• What Types of Federal Financial Aid are there?
      There are three main types of financial aid:
      1. Grants — Federal Pell Grants do not have to be repaid and are sometimes referred to as “gift aid”.  Grants are similar to scholarships, except that they are often for those who demonstrate financial need, where scholarships can be either merit-based or need-based.
      2. Student Loans — This is the type you hear about most often.  Filling out the FAFSA is required to be eligible for Federal Direct loans.  Federal loans are almost always preferable to private loans from lending institutions, because they have fixed interest rates and flexible repayment options.
      3. Federal Work Study (FWS) — Work study may provide you with more opportunities to find on-campus jobs. Rather than being given the funds in the beginning of the semester like loans and grants, FWS earnings are distributed to you as part of your paycheck.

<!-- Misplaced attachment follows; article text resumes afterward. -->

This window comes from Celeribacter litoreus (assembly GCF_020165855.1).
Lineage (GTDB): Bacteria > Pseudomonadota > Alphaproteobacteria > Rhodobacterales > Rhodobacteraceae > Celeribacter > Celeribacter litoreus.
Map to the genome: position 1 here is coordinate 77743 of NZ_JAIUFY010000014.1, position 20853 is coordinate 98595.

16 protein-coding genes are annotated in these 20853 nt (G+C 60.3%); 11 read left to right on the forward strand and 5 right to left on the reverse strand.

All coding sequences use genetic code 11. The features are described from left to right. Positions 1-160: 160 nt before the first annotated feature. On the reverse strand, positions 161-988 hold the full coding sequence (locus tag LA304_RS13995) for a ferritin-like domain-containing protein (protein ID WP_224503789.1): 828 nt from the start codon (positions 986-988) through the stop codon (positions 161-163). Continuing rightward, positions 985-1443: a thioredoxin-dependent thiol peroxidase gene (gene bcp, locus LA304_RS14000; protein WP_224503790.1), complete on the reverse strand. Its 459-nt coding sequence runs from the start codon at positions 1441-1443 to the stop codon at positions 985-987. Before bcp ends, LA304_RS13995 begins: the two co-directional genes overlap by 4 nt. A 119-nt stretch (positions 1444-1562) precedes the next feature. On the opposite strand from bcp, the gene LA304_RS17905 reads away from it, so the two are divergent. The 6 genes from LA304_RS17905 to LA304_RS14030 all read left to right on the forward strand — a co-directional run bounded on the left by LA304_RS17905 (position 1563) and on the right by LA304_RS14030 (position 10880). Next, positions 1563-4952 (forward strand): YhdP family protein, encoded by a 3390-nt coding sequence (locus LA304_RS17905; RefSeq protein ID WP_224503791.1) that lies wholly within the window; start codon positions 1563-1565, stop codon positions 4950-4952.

• Where

     

    • Where Do I Get the School Code and FSA ID?
      You’ll need the school code for whatever schools you are interested in applying to. They are available here. Your FSA ID is used to login and electronically sign your FAFSA.  Set it up at here.

     

    • Where Do I Get Help?
      College Goal Sunday will be held on Sunday, February 12th at 2:00 p.m. in Indiana and it provides FREE FAFSA filing assistance. It is at Ivy Tech in West Lafayette, but to find a location near you in one of the participating 42 states, go to www.CollegeGoalSundayUsa.org.  You can always call the Financial Aid office of your prospective school to ask questions as well.
  • When

    • When Can I start the FAFSA?
      You can begin the FAFSA any time after October 1st of the year before you plan to attend college. The FAFSA uses the student/parent tax information from two years ago (You could start filing Oct. 1 of 2016 for the 2017-18 school year using your 2015 tax information) . You can estimate the required information to beat a college priority filing date, but the info must be corrected after the taxes are complete!